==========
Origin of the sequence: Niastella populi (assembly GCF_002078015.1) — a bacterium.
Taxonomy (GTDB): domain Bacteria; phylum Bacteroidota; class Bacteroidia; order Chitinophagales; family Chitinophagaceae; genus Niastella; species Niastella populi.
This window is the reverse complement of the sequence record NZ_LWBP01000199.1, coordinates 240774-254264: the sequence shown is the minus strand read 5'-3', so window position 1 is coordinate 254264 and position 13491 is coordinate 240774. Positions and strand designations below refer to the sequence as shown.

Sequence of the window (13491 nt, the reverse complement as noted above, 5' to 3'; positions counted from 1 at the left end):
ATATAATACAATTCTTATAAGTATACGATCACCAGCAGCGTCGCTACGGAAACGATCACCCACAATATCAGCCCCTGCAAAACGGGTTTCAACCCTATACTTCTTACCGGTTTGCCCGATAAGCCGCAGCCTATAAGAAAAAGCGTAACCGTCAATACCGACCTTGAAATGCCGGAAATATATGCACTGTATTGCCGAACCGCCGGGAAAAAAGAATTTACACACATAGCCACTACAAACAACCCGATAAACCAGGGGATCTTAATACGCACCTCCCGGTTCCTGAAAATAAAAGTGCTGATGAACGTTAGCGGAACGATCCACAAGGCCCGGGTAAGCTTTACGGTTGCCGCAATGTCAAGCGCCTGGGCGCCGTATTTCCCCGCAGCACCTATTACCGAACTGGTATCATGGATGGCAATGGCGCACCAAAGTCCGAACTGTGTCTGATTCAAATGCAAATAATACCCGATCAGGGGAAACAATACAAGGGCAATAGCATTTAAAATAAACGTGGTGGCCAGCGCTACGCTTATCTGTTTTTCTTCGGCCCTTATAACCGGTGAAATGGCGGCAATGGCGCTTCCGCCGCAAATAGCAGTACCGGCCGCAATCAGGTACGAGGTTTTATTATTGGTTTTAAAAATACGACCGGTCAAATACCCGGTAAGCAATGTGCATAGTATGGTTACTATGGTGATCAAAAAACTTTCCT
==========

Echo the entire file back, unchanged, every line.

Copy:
Origin of the sequence: Niastella populi (assembly GCF_002078015.1) — a bacterium.
Taxonomy (GTDB): domain Bacteria; phylum Bacteroidota; class Bacteroidia; order Chitinophagales; family Chitinophagaceae; genus Niastella; species Niastella populi.
This window is the reverse complement of the sequence record NZ_LWBP01000199.1, coordinates 240774-254264: the sequence shown is the minus strand read 5'-3', so window position 1 is coordinate 254264 and position 13491 is coordinate 240774. Positions and strand designations below refer to the sequence as shown.

Sequence of the window (13491 nt, the reverse complement as noted above, 5' to 3'; positions counted from 1 at the left end):
ATATAATACAATTCTTATAAGTATACGATCACCAGCAGCGTCGCTACGGAAACGATCACCCACAATATCAGCCCCTGCAAAACGGGTTTCAACCCTATACTTCTTACCGGTTTGCCCGATAAGCCGCAGCCTATAAGAAAAAGCGTAACCGTCAATACCGACCTTGAAATGCCGGAAATATATGCACTGTATTGCCGAACCGCCGGGAAAAAAGAATTTACACACATAGCCACTACAAACAACCCGATAAACCAGGGGATCTTAATACGCACCTCCCGGTTCCTGAAAATAAAAGTGCTGATGAACGTTAGCGGAACGATCCACAAGGCCCGGGTAAGCTTTACGGTTGCCGCAATGTCAAGCGCCTGGGCGCCGTATTTCCCCGCAGCACCTATTACCGAACTGGTATCATGGATGGCAATGGCGCACCAAAGTCCGAACTGTGTCTGATTCAAATGCAAATAATACCCGATCAGGGGAAACAATACAAGGGCAATAGCATTTAAAATAAACGTGGTGGCCAGCGCTACGCTTATCTGTTTTTCTTCGGCCCTTATAACCGGTGAAATGGCGGCAATGGCGCTTCCGCCGCAAATAGCAGTACCGGCCGCAATCAGGTACGAGGTTTTATTATTGGTTTTAAAAATACGACCGGTCAAATACCCGGTAAGCAATGTGCATAGTATGGTTACTATGGTGATCAAAAAACTTTCCT